Health & Fitness

Women must protect their health when working long hours

Mia Hamm dominated women’s soccer between 1987 and 2004. Then in 2007 she had twin girls, and in 2012, a son. “Life off the field has been just as demanding and hectic as training for the Olympics or world titles,” she’s confessed. Mia is lucky she didn’t have to juggle both at the same time! Turns out that the one-two combination of kids and work can take a serious toll on women.

A study from Ohio State shows that when women work 50 to 60 (or more) hours a week during their 20s, 30s and 40s, they amp up their risk for health problems down the road. Looking at long-range job history and health data for 7,492 participants in the National Longitudinal Survey of Youth, researchers found that most working women, but not men, have an increased risk of heart disease, cancer and diabetes. (Men and women both risk arthritis.)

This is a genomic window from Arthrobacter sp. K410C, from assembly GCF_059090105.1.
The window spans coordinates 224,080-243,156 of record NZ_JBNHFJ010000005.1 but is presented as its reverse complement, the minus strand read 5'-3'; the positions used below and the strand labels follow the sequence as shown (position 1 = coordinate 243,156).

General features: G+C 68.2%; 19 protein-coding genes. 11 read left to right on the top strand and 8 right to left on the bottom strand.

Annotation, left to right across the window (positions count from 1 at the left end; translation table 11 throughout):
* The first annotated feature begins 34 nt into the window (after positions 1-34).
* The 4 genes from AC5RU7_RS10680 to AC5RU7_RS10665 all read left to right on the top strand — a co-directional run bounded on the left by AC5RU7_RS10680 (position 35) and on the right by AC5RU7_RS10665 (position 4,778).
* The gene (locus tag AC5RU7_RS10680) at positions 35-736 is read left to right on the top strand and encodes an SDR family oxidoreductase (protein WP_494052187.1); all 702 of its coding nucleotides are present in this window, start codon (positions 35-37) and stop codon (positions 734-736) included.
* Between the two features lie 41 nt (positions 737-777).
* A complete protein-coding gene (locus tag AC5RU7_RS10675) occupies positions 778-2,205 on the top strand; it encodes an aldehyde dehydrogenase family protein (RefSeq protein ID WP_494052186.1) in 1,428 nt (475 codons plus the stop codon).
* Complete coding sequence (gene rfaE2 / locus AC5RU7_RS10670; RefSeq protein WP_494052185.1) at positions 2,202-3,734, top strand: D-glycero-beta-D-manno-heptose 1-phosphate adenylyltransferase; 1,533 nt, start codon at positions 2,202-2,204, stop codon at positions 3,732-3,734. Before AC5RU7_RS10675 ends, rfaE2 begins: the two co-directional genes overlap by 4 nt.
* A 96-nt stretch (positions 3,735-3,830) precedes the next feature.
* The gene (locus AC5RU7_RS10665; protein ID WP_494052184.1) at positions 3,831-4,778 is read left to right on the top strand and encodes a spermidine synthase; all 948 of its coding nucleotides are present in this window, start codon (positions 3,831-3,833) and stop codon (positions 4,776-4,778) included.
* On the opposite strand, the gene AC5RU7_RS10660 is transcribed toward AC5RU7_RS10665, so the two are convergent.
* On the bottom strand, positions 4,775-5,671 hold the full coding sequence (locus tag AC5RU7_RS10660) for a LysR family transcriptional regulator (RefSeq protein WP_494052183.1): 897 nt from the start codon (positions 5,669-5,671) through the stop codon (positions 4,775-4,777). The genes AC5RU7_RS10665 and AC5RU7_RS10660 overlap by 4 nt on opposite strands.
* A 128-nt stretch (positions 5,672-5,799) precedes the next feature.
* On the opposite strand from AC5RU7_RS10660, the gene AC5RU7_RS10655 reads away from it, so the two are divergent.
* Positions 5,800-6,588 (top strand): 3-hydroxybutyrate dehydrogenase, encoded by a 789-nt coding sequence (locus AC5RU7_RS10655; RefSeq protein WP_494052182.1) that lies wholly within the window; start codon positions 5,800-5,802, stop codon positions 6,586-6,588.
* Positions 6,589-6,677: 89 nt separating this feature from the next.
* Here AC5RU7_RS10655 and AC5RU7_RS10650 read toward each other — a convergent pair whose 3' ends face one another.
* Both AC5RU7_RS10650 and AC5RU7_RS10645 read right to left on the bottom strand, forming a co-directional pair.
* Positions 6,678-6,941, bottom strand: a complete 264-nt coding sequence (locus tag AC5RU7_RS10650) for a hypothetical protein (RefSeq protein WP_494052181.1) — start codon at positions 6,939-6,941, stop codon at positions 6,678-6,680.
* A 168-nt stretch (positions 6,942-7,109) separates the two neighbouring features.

Working 41-50 hours a week (about 56 percent of folks) ups a women’s risk slightly; more than 51 hours is more risky; and averaging a 60-hour workweek over three decades dangerously triples their risk of those life-altering diseases. Fortunately, there’s something you can do.

--Daily De-Stressing: Meditate for 15 minutes; get 30 minutes of physical activity (an after-dinner family walk), connect with friends and don’t short-change yourself on sleep!

--Prioritize Tasks at Work and Home: Try to eliminate unnecessary activities. If possible, ask your boss about working from home; around 37 percent of workers do it occasionally; they’re just as productive as when they are in the office.

Mehmet Oz, M.D. is host of “The Dr. Oz Show,” and Mike Roizen, M.D. is Chief Wellness Officer and Chair of Wellness Institute at Cleveland Clinic. To live your healthiest, tune into “The Dr. Oz Show” or visit